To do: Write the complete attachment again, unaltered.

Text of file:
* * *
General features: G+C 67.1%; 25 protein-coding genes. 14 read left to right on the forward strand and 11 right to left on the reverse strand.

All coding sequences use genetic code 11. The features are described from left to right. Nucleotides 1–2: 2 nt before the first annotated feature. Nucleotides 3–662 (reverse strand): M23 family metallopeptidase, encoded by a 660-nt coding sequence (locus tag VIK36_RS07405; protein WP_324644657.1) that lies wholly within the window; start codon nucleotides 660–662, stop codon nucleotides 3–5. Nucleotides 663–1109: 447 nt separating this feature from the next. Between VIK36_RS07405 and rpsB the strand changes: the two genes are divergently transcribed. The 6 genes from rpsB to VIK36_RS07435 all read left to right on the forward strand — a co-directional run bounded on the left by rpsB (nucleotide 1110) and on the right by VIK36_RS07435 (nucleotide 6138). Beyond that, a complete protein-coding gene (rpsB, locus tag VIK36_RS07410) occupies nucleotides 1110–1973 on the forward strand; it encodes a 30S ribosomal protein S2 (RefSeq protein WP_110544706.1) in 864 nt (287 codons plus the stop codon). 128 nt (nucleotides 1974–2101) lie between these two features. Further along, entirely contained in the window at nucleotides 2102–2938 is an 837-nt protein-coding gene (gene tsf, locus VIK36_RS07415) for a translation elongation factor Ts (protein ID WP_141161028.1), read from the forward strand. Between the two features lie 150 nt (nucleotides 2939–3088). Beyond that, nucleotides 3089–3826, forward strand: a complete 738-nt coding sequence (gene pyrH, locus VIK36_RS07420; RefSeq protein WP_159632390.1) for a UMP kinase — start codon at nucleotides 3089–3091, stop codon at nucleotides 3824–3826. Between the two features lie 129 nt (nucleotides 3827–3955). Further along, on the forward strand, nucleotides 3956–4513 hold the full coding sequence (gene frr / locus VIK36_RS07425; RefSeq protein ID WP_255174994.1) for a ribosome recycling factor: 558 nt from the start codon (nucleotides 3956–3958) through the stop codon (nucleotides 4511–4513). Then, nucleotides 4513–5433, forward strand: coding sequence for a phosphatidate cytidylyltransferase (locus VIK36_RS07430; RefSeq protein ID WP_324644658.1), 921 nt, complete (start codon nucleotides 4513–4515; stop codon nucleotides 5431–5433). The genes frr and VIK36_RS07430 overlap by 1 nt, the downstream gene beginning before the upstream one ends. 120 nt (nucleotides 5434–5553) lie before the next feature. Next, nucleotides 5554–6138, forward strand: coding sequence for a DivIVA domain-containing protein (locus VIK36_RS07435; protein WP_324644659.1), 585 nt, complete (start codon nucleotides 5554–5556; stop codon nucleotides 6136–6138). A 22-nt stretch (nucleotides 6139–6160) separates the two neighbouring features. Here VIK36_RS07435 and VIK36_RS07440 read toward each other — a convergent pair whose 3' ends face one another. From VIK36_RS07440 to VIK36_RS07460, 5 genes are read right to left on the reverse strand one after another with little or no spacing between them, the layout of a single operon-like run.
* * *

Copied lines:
General features: G+C 67.1%; 25 protein-coding genes. 14 read left to right on the forward strand and 11 right to left on the reverse strand.

All coding sequences use genetic code 11. The features are described from left to right. Nucleotides 1–2: 2 nt before the first annotated feature. Nucleotides 3–662 (reverse strand): M23 family metallopeptidase, encoded by a 660-nt coding sequence (locus tag VIK36_RS07405; protein WP_324644657.1) that lies wholly within the window; start codon nucleotides 660–662, stop codon nucleotides 3–5. Nucleotides 663–1109: 447 nt separating this feature from the next. Between VIK36_RS07405 and rpsB the strand changes: the two genes are divergently transcribed. The 6 genes from rpsB to VIK36_RS07435 all read left to right on the forward strand — a co-directional run bounded on the left by rpsB (nucleotide 1110) and on the right by VIK36_RS07435 (nucleotide 6138). Beyond that, a complete protein-coding gene (rpsB, locus tag VIK36_RS07410) occupies nucleotides 1110–1973 on the forward strand; it encodes a 30S ribosomal protein S2 (RefSeq protein WP_110544706.1) in 864 nt (287 codons plus the stop codon). 128 nt (nucleotides 1974–2101) lie between these two features. Further along, entirely contained in the window at nucleotides 2102–2938 is an 837-nt protein-coding gene (gene tsf, locus VIK36_RS07415) for a translation elongation factor Ts (protein ID WP_141161028.1), read from the forward strand. Between the two features lie 150 nt (nucleotides 2939–3088). Beyond that, nucleotides 3089–3826, forward strand: a complete 738-nt coding sequence (gene pyrH, locus VIK36_RS07420; RefSeq protein WP_159632390.1) for a UMP kinase — start codon at nucleotides 3089–3091, stop codon at nucleotides 3824–3826. Between the two features lie 129 nt (nucleotides 3827–3955). Further along, on the forward strand, nucleotides 3956–4513 hold the full coding sequence (gene frr / locus VIK36_RS07425; RefSeq protein ID WP_255174994.1) for a ribosome recycling factor: 558 nt from the start codon (nucleotides 3956–3958) through the stop codon (nucleotides 4511–4513). Then, nucleotides 4513–5433, forward strand: coding sequence for a phosphatidate cytidylyltransferase (locus VIK36_RS07430; RefSeq protein ID WP_324644658.1), 921 nt, complete (start codon nucleotides 4513–4515; stop codon nucleotides 5431–5433). The genes frr and VIK36_RS07430 overlap by 1 nt, the downstream gene beginning before the upstream one ends. 120 nt (nucleotides 5434–5553) lie before the next feature. Next, nucleotides 5554–6138, forward strand: coding sequence for a DivIVA domain-containing protein (locus VIK36_RS07435; protein WP_324644659.1), 585 nt, complete (start codon nucleotides 5554–5556; stop codon nucleotides 6136–6138). A 22-nt stretch (nucleotides 6139–6160) separates the two neighbouring features. Here VIK36_RS07435 and VIK36_RS07440 read toward each other — a convergent pair whose 3' ends face one another. From VIK36_RS07440 to VIK36_RS07460, 5 genes are read right to left on the reverse strand one after another with little or no spacing between them, the layout of a single operon-like run.